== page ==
3. Akajain
    December 21, 2010 at 7:14 pm

    Dude, do not give false review. Check the seagate forum.. so many people facing issues with this drive… This drive sucks…

    I am thinking to myself Why the helll i purchase this 🙁

    • Carlos
      February 24, 2011 at 2:14 am

      Dude I’m Asking my self the same question why te hell did I buy the goflex! Should of just brought the apple extrem base station!!!!

    • VincUK
      February 25, 2011 at 5:30 pm

      Hey Akajain, Could you please explain why you think this drive sucks? Not saying it doesn’t, but the review on this blog seemed pretty confident that the product was good. I’m actively looking for a home NAS solution with Wifi access and fully compatible with Time Machine / Mac OS X. If you have any other suggestions, please share them!

      • SuzukiJay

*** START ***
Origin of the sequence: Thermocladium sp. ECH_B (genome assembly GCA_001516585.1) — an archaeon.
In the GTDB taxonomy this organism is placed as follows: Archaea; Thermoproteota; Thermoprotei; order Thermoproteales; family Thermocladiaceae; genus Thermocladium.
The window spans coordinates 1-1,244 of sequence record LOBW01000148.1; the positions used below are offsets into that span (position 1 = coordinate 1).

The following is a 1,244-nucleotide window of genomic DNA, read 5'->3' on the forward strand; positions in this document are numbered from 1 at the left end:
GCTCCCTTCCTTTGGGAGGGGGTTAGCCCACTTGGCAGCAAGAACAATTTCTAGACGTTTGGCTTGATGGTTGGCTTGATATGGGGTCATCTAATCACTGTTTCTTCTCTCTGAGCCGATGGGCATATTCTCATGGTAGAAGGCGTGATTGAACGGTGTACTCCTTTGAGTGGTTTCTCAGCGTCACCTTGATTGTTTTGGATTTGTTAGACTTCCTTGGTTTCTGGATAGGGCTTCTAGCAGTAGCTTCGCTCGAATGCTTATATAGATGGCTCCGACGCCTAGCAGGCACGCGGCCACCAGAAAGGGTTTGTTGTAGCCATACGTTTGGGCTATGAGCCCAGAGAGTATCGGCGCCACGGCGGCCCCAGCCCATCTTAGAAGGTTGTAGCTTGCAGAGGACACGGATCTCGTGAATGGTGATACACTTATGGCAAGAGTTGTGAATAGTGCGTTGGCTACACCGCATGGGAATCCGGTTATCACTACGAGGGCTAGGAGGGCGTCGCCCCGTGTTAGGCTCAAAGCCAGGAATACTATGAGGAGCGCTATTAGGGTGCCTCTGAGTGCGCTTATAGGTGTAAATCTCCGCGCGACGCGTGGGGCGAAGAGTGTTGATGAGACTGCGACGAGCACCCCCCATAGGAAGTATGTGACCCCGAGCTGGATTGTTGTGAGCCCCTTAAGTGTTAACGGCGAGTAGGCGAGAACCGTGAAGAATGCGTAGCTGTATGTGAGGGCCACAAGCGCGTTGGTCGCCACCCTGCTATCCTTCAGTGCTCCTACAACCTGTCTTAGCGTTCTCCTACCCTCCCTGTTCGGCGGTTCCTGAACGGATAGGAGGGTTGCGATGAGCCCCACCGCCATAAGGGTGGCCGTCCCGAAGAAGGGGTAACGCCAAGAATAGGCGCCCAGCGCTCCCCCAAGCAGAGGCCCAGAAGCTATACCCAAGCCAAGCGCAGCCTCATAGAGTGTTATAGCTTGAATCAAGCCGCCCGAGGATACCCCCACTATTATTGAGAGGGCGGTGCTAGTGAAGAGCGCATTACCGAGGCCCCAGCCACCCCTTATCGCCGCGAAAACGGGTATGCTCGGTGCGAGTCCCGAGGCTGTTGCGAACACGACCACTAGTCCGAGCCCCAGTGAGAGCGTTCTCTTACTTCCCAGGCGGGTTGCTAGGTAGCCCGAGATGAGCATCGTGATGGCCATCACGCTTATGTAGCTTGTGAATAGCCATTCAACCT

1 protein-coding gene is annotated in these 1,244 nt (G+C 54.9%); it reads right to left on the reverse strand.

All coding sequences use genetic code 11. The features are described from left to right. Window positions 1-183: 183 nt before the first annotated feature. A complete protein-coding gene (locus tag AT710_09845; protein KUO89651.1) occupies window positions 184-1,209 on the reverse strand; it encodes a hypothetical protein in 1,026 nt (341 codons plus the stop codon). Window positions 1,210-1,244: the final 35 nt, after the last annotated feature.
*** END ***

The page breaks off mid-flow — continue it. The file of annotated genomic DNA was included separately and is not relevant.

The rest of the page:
March 23, 2011 at 3:54 pm

        This product sucks because it doesn’t work after the first few days of running Win 7, the tech support is useless or apathetic at best, and Seagate does not want to admit that there are software bugs disabling the NAS on certain users’ machines.

        I happen to be one of those users.

        Firstly, the software interface is slow and clunky when it could have just used a setup wizard to map the drive during setup. Instead, it uses third-party software which doesn’t always work, and when the software fails, the drive is not visible to the system and cannot be mapped manually. Tech support from Seagate has been totally ineffectual in helping me with this issue.